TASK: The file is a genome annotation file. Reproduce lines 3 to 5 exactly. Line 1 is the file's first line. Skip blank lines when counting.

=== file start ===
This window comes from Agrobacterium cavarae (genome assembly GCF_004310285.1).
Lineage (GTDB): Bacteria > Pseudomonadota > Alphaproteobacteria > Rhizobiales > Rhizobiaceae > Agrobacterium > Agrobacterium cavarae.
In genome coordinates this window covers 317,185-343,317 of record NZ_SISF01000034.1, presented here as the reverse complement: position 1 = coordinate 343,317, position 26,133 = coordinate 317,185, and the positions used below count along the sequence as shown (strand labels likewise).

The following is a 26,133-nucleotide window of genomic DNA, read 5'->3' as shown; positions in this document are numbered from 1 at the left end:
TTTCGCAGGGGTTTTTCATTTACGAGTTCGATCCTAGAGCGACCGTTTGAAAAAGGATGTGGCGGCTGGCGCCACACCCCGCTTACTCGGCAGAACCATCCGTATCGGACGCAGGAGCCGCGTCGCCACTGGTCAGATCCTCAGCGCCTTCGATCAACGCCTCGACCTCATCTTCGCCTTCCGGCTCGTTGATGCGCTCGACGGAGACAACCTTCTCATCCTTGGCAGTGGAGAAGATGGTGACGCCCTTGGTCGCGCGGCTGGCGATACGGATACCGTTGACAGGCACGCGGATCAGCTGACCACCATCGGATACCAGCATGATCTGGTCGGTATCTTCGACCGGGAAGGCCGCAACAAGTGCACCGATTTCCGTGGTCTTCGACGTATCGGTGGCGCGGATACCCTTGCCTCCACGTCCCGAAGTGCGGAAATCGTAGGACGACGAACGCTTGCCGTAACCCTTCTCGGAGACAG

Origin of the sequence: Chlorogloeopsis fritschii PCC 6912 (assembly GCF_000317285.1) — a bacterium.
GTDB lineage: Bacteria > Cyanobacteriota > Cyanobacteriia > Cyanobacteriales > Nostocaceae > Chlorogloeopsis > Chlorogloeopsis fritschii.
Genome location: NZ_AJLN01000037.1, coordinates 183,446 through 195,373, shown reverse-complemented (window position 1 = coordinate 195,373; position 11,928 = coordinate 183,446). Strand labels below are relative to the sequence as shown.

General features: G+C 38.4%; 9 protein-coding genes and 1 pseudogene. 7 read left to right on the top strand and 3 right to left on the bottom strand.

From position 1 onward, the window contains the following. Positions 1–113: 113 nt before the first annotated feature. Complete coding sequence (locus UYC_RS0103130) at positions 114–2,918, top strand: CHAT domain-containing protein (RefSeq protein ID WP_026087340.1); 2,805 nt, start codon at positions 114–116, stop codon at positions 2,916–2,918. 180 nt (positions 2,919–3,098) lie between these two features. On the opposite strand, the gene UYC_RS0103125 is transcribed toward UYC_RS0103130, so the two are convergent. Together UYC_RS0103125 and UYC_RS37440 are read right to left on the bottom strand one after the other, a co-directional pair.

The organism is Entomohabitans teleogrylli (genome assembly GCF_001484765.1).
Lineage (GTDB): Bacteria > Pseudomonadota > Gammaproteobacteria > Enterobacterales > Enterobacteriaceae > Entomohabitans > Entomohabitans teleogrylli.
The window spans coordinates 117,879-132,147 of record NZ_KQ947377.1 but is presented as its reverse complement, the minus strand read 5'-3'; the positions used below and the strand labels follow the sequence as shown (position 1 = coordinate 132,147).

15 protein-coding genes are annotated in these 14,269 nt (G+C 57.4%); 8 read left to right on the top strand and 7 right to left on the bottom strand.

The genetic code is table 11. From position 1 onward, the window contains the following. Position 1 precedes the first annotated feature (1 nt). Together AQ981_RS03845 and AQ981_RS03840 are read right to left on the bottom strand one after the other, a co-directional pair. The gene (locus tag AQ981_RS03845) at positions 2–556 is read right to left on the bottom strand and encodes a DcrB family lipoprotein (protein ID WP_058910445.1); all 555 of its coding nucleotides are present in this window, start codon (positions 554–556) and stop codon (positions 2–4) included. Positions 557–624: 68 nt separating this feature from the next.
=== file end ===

In genome coordinates this window covers 317,185-343,317 of record NZ_SISF01000034.1, presented here as the reverse complement: position 1 = coordinate 343,317, position 26,133 = coordinate 317,185, and the positions used below count along the sequence as shown (strand labels likewise).

The following is a 26,133-nucleotide window of genomic DNA, read 5'->3' as shown; positions in this document are numbered from 1 at the left end:
TTTCGCAGGGGTTTTTCATTTACGAGTTCGATCCTAGAGCGACCGTTTGAAAAAGGATGTGGCGGCTGGCGCCACACCCCGCTTACTCGGCAGAACCATCCGTATCGGACGCAGGAGCCGCGTCGCCACTGGTCAGATCCTCAGCGCCTTCGATCAACGCCTCGACCTCATCTTCGCCTTCCGGCTCGTTGATGCGCTCGACGGAGACAACCTTCTCATCCTTGGCAGTGGAGAAGATGGTGACGCCCTTGGTCGCGCGGCTGGCGATACGGATACCGTTGACAGGCACGCGGATCAGCTGACCACCATCGGATACCAGCATGATCTGGTCGGTATCTTCGACCGGGAAGGCCGCAACAAGTGCACCGATTTCCGTGGTCTTCGACGTATCGGTGGCGCGGATACCCTTGCCTCCACGTCCCGAAGTGCGGAAATCGTAGGACGACGAACGCTTGCCGTAACCCTTCTCGGAGACAG